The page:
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Most people who use online services have mainly positive experiences. But, like any endeavor - traveling, cooking, or attending school - there are some risks. The online world, like the rest of society, is made up of a wide array of people. Most are de cent and respectful, but some may be rude, obnoxious, insulting, or even mean and exploitative.
Children and teenagers get a lot of benefit from being online, but they can also be targets of crime and exploitation in this as in any other environment. Trusting, curious, and anxious to explore this new world and the relationships it brings, children and teenagers need parental supervision and common sense advice on how to be sure that their experiences in "cyberspace" are happy, healthy, and productive.
Putting the Issue in Perspective
Although there have been some highly publicized cases of abuse involving computers, reported cases are relatively infrequent. Of course, like most crimes against children, many cases go unreported, especially if the child is engaged in an activity that he or she does not want to discuss with a parent. The fact that crimes are being committed online, however, is not a reason to avoid using these services.
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To tell children to stop using these services would be like telling them to forgo attending college because students are sometimes victimized on campus. A better strategy would be for children to learn how to be "street smart" in order to better safeguard themselves in any potentially dangerous situation.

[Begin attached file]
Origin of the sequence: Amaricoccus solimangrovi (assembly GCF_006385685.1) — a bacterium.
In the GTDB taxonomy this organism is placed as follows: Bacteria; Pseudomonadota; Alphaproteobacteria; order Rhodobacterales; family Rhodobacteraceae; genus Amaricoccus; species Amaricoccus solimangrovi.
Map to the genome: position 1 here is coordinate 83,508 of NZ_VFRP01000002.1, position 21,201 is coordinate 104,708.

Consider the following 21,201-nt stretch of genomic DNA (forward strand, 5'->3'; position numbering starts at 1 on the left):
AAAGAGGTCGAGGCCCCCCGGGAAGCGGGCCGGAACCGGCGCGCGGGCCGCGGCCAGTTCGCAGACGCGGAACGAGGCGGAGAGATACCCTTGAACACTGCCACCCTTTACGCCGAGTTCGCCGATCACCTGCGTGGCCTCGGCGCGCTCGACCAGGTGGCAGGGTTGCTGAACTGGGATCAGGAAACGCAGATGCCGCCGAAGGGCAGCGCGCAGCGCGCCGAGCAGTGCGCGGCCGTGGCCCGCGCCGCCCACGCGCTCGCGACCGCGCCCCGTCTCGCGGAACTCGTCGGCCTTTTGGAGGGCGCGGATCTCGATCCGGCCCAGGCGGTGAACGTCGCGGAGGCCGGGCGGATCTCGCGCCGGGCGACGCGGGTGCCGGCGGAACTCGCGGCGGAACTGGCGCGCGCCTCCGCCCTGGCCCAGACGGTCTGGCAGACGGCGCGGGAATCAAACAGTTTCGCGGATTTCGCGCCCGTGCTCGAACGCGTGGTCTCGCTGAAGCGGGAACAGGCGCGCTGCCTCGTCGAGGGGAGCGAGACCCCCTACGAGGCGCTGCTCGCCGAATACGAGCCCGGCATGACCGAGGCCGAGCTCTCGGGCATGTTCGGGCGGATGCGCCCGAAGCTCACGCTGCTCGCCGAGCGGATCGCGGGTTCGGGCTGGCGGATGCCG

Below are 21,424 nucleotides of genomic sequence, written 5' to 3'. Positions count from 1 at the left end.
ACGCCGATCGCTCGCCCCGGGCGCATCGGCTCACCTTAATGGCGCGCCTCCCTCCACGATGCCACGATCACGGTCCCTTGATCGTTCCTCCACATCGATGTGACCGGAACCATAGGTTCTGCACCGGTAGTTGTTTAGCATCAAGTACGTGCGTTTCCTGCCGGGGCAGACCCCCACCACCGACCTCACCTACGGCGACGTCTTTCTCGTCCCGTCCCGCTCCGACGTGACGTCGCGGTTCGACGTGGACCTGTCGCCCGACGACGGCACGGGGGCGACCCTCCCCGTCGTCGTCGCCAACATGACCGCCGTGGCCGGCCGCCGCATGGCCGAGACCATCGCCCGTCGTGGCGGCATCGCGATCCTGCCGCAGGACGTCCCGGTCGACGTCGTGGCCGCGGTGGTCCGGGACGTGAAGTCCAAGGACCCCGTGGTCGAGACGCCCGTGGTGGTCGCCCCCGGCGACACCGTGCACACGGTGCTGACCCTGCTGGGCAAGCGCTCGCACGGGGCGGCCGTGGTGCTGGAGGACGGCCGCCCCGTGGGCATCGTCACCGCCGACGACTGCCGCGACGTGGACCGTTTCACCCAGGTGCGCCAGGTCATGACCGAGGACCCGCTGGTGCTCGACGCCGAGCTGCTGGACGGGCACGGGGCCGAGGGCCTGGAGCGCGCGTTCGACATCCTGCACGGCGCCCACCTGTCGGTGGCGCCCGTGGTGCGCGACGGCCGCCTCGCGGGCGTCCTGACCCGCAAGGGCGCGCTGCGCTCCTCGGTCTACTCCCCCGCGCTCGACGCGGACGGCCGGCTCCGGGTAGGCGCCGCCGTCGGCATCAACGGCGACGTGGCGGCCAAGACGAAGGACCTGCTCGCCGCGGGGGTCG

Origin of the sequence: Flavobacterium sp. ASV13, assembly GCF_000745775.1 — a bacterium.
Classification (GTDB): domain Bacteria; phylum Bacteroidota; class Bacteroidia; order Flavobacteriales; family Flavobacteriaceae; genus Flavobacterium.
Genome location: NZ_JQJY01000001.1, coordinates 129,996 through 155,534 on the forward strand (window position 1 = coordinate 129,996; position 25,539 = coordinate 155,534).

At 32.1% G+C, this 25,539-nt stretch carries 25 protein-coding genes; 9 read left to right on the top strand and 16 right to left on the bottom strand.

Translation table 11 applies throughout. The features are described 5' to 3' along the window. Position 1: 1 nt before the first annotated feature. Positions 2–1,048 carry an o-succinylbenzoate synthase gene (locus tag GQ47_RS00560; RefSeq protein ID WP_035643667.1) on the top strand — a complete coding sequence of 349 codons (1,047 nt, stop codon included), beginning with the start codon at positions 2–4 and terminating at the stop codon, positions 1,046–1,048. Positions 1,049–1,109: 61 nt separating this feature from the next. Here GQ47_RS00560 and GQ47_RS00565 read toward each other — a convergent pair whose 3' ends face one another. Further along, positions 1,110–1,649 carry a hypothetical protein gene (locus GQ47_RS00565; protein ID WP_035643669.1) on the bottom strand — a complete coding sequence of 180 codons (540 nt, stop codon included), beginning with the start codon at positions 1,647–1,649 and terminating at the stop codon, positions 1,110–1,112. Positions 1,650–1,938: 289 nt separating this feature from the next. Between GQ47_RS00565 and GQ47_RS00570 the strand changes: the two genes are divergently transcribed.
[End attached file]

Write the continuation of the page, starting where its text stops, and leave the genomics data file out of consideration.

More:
What Are the Risks?
There are a few risks for children who use online services. Teenagers are particularly PRIVATE "TYPE=PICT;ALT= "
at risk because they often use the computer unsupervised and because they are more likely than younger children to participate in online discussions regarding companionship, relationships, or sexual activity. Some risks are:
Exposure to Inappropriate Material One risk is that a child may be exposed to inappropriate material of a sexual or violent nature.
Physical Molestation Another risk is that, while online, an child might provide information or arrange and encounter that could risk his or her safety or the safety of other family members. In a few cases, pedophiles have used online services and bulletin boards to gain a child's confidence and then arrange a face-to-face meeting.
Harassment A third risk is that child might encounter E-mail or bulletin board messages that are harassing, demanding, or belligerent.
How Parents Can Reduce the Risks
To help restrict your child's access to discussion, forums, or bulletin boards that contain inappropriate material, whether textual or graphic, many of the commercial online services and some private bulletin boards have systems in place for parents to block out parts of the service they feel are inappropriate for their children. If you are concerned, you should contact the service via telephone or E-mail to find out how you can add these restrictions to any accounts that your children can access.